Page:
Loan Options — What’s an FHA Loan?
We’ve written before about the differences between conventional and FHA loans, and now the Cushing Team at Guild Mortgage in Reno is back with a closer look at the latter. FHA loans can help prospective homeowners who may have difficulty securing a loan with conventional lenders, and they have a number of features that make them a good option for the right borrower. If you’ve ever wondered about FHA loans, here’s what you should know.
A Quick Definition
The U.S. Federal Housing Administration (FHA) is a government agency that was created in 1934 during the Great Depression. It provides mortgage insurance to lenders, meaning it guarantees home loans. This guarantee means lenders are willing to offer mortgage loans to people that may otherwise not qualify.
Advantages of FHA Loans
FHA loans can offer prospective homeowners a number of potential advantages:
- Less stringent credit requirements: To be eligible for an FHA loan, borrowers need a credit score of 500. Borrowers with a credit score above 580 can also qualify for a 3.5% down payment option. However, lenders can also set their own requirements here, so it’s worth speaking with a professional about your score and eligibility.
- Easier debt ratios: Conventional loan qualifications often include a debt-to-income ratio of no more than 36% of your income. With an FHA loan, that ratio is a little more forgiving at 41%.
- Better interest rates: Lower credit scores can mean higher interest rates. FHA rates don’t change and are typically quite competitive.On the Downside.
While FHA loan eligibility requirements are more forgiving, there are a few potential disadvantages too:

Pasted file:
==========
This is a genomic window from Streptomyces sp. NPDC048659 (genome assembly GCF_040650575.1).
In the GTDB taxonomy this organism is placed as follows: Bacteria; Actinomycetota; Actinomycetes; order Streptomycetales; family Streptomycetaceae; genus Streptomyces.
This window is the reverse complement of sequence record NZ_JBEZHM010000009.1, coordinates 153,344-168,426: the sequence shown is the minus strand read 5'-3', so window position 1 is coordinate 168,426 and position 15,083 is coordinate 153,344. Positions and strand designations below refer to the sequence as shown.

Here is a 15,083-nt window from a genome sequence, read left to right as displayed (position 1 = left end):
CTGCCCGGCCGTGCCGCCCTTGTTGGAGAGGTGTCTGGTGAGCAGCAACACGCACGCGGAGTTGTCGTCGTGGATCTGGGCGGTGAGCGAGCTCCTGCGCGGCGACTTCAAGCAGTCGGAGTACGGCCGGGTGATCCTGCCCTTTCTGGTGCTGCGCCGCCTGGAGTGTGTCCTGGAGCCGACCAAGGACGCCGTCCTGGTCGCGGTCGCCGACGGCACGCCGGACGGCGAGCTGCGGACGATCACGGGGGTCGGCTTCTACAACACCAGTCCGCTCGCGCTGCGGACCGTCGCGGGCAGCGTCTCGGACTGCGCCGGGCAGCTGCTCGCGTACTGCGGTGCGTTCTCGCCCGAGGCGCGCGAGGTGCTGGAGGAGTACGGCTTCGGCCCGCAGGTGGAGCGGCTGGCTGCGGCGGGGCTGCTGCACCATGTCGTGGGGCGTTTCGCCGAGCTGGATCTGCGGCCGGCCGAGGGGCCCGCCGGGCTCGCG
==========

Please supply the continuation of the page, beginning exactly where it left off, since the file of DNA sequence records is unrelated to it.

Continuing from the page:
- Interest rates: Because interest rates are the same for all FHA loans, borrowers with good to great credit won’t be able to enjoy the benefits of a lower interest rate.
- Mortgage insurance: The lower down payment associated with an FHA loan means spending more on private mortgage insurance (PMI). Plus, borrowers are required to pay a mortgage insurance fee upfront. While financing is an option, it means higher monthly payments.
- Inspection standards: FHA-eligible properties are identified with a property standards inspection, which can limit your options and make securing an FHA loan on a fixer-upper home tricky. That’s also true for qualifying condos.
- Fewer loan options: Conventional loans have a much wider range of options that simply aren’t available when you’re looking at an FHA loan.
FHA loans may not work for everyone, but for the right borrower, they can be the ticket to home ownership. If you’re interested in learning more about FHA loans, the Cushing Team at Guild Mortgage can help. Contact us today — we’re happy to answer all of your questions.